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Dr Sarah Elliott

Postdoctoral Research Fellow

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I am an environmental archaeologist and a geoarchaeologist. My research focuses on the investigation of ancient anthropogenic and animal signatures during the transition from hunter-gatherer communities to the first farming villages. I specialise in phytolith analysis, micromorphology, geochemistry (pXRF), faecal spherulite and smear slide analysis, and geo-ethnoarchaeology.

My research predominantly focuses on the Middle East, investigating early Neolithic communities in the Levant and the Zagros mountains. My research also has a strong focus on ethnoarchaeology and recent cultural heritage using a multi-method scientific approaches. Although much of my work to date has focused on the Neolithic I have been involved on a wide range of projects spanning the Epipaleolithic up until the Medieval period.

I held a Teaching Fellowship at University of Aberdeen from 2016-2017, co-ordinating and teaching courses in Geoarchaeology, An Introduction to Archaeology, Current Issues in Archaeology and a dissertation based course. During my employment at Aberdeen I was involved in research at the Medieval Abbey sit on Iona (University of Glasgow) and the Pictish fort at Dunnicaer (University of Aberdeen)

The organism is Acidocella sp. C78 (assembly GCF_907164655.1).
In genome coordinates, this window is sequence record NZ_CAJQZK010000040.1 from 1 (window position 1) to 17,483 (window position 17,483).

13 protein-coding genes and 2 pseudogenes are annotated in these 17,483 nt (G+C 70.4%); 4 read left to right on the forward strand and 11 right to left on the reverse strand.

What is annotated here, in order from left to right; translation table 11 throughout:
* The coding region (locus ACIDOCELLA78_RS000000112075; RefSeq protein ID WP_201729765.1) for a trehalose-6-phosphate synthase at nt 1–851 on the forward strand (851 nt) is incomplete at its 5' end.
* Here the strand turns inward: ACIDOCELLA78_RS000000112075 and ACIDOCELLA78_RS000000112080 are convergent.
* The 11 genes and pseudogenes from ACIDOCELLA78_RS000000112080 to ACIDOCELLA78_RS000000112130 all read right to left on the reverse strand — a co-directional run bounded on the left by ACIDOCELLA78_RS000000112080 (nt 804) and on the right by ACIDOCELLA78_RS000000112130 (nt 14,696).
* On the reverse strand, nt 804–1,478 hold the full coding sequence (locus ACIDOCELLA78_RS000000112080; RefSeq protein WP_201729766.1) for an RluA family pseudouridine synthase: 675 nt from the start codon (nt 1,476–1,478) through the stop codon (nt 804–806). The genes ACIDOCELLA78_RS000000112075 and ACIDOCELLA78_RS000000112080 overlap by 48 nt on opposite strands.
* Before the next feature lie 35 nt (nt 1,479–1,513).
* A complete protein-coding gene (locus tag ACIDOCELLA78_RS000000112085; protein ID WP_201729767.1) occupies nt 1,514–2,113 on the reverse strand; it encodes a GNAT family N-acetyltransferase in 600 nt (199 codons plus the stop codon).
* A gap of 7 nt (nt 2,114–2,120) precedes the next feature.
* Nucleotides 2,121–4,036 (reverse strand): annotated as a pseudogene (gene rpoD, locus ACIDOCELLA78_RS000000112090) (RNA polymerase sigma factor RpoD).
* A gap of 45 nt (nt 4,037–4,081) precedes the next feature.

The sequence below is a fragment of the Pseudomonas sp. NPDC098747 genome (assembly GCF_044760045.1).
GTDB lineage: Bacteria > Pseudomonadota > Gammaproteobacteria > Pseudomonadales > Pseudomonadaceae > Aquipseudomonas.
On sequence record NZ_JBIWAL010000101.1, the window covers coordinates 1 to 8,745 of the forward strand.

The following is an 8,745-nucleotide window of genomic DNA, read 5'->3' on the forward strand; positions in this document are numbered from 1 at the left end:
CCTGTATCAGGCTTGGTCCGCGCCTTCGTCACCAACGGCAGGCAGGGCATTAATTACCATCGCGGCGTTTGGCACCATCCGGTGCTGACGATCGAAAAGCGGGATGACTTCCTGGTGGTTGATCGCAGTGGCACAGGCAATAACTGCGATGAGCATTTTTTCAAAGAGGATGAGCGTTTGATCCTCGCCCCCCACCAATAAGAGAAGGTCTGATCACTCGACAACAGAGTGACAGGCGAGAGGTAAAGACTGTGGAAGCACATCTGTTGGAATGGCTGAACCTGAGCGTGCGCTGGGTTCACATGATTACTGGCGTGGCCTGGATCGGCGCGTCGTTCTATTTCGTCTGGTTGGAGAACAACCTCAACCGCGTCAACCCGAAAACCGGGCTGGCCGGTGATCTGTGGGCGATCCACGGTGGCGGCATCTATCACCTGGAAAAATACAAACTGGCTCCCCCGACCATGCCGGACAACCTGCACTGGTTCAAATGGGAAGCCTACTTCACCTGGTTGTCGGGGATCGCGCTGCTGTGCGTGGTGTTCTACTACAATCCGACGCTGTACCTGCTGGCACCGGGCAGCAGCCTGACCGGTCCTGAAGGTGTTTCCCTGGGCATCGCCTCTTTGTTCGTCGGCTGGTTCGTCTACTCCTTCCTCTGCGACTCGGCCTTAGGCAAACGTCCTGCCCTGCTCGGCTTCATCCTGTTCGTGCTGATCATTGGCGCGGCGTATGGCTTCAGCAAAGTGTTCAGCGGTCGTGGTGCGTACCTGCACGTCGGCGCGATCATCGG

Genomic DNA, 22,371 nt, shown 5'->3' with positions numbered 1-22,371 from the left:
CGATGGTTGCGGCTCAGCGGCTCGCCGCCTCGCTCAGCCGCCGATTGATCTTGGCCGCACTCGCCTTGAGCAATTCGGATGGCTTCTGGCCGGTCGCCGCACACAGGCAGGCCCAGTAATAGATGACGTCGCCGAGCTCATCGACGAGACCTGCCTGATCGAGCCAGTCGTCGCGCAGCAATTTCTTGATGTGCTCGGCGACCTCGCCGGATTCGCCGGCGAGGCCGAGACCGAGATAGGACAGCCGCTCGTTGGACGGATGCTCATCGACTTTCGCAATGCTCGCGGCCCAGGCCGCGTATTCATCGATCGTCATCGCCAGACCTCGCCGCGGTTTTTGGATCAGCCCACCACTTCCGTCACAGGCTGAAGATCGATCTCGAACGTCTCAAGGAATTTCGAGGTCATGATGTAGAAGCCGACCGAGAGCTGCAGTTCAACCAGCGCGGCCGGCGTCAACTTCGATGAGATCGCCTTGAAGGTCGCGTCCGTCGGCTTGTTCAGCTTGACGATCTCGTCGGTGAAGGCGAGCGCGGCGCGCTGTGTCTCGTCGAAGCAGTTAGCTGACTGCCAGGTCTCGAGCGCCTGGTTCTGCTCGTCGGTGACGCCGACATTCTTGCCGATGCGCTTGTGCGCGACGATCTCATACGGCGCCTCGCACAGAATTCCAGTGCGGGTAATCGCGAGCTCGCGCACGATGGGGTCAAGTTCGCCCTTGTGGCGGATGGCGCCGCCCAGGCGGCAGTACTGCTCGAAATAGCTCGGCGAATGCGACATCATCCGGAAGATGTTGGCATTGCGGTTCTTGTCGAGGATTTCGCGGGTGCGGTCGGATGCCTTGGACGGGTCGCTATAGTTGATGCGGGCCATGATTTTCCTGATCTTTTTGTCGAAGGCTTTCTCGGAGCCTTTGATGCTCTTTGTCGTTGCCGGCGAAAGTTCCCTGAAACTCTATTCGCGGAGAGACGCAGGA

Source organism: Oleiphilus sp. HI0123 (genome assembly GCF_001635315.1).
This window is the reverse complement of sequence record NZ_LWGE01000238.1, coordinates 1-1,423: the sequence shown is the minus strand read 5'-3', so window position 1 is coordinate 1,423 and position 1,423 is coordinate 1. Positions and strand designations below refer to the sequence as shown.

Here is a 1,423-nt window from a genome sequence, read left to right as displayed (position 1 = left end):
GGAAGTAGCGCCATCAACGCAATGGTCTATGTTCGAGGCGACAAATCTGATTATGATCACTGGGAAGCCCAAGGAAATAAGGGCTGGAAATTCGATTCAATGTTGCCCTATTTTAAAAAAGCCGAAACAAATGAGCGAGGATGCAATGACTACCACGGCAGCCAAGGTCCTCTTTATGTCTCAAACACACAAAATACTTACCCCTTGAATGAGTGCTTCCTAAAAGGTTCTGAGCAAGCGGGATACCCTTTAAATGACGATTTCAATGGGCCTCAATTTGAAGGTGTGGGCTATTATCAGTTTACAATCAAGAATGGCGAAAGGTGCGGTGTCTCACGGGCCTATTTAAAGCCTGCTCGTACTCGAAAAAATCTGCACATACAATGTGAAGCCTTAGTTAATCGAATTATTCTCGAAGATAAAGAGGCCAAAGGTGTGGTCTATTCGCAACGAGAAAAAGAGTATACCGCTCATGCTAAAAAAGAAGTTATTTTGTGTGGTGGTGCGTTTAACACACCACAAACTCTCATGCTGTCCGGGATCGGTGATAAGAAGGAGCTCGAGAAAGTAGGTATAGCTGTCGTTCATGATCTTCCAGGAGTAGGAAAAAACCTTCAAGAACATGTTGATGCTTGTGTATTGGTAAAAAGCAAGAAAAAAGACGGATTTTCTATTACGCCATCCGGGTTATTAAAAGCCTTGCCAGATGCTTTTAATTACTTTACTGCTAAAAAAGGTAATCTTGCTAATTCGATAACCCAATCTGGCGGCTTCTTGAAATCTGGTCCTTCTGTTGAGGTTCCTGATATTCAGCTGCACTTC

I held two post-doctoral research fellowships at the British Institute in Amman, Council for British Research in the Levant (CBRL) conducting research on ethnographic reference collections and post 1750 cultural heritage.

From 2014-15 I was a Research Assistant for the INEA project (https://research.bournemouth.ac.uk/2014/07/inea-project-2/) at Bournemouth University. This project examined abandoned village sites in Jordan through ethnographic, geochemical and phytolith analysis in order to investigate human behaviour, construction practices, activity areas, and site formation in archaeological case studies.

My PhD research was part of the CZAP project (http://www.czap.org/) based at University of Reading. I developed a unique approach to identify and analyse ancient dung deposits in the archaeological sedimentary record in early farming communities in Iran and Iraqi Kurdistan, addressing questions such as early animal management/domestication, animal diet and secondary product use.

I have extensive technical laboratory experience through my academic research in addition to employment for three years in commercial environmental archaeology, including: loss on ignition, particle size analysis, magnetic susceptibility, pH analysis, wet and dry sieving, flotation, XRF and XRD analysis.